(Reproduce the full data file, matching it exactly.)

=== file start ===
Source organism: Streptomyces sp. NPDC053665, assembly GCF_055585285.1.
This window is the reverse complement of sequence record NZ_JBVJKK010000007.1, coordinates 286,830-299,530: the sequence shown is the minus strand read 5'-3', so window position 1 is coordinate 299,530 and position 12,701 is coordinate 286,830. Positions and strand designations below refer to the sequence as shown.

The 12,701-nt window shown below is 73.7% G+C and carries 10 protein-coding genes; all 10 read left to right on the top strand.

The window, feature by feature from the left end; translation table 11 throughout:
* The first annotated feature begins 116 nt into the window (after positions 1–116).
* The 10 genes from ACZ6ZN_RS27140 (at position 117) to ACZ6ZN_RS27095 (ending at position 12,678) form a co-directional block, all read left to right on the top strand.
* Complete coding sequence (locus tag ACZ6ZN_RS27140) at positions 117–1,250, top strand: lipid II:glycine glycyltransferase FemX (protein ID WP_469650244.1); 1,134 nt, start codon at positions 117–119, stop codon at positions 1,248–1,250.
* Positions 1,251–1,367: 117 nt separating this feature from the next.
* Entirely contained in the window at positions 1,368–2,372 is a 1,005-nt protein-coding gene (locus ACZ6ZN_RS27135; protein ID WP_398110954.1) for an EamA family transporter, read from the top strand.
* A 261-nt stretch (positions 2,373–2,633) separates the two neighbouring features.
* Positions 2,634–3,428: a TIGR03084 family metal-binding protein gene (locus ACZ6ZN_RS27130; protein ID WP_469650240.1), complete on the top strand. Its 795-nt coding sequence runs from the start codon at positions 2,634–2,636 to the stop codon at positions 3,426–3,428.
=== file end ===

Source organism: Streptomyces sp. NPDC053665, assembly GCF_055585285.1.
This window is the reverse complement of sequence record NZ_JBVJKK010000007.1, coordinates 286,830-299,530: the sequence shown is the minus strand read 5'-3', so window position 1 is coordinate 299,530 and position 12,701 is coordinate 286,830. Positions and strand designations below refer to the sequence as shown.

The 12,701-nt window shown below is 73.7% G+C and carries 10 protein-coding genes; all 10 read left to right on the top strand.

The window, feature by feature from the left end; translation table 11 throughout:
* The first annotated feature begins 116 nt into the window (after positions 1–116).
* The 10 genes from ACZ6ZN_RS27140 (at position 117) to ACZ6ZN_RS27095 (ending at position 12,678) form a co-directional block, all read left to right on the top strand.
* Complete coding sequence (locus tag ACZ6ZN_RS27140) at positions 117–1,250, top strand: lipid II:glycine glycyltransferase FemX (protein ID WP_469650244.1); 1,134 nt, start codon at positions 117–119, stop codon at positions 1,248–1,250.
* Positions 1,251–1,367: 117 nt separating this feature from the next.
* Entirely contained in the window at positions 1,368–2,372 is a 1,005-nt protein-coding gene (locus ACZ6ZN_RS27135; protein ID WP_398110954.1) for an EamA family transporter, read from the top strand.
* A 261-nt stretch (positions 2,373–2,633) separates the two neighbouring features.
* Positions 2,634–3,428: a TIGR03084 family metal-binding protein gene (locus ACZ6ZN_RS27130; protein ID WP_469650240.1), complete on the top strand. Its 795-nt coding sequence runs from the start codon at positions 2,634–2,636 to the stop codon at positions 3,426–3,428.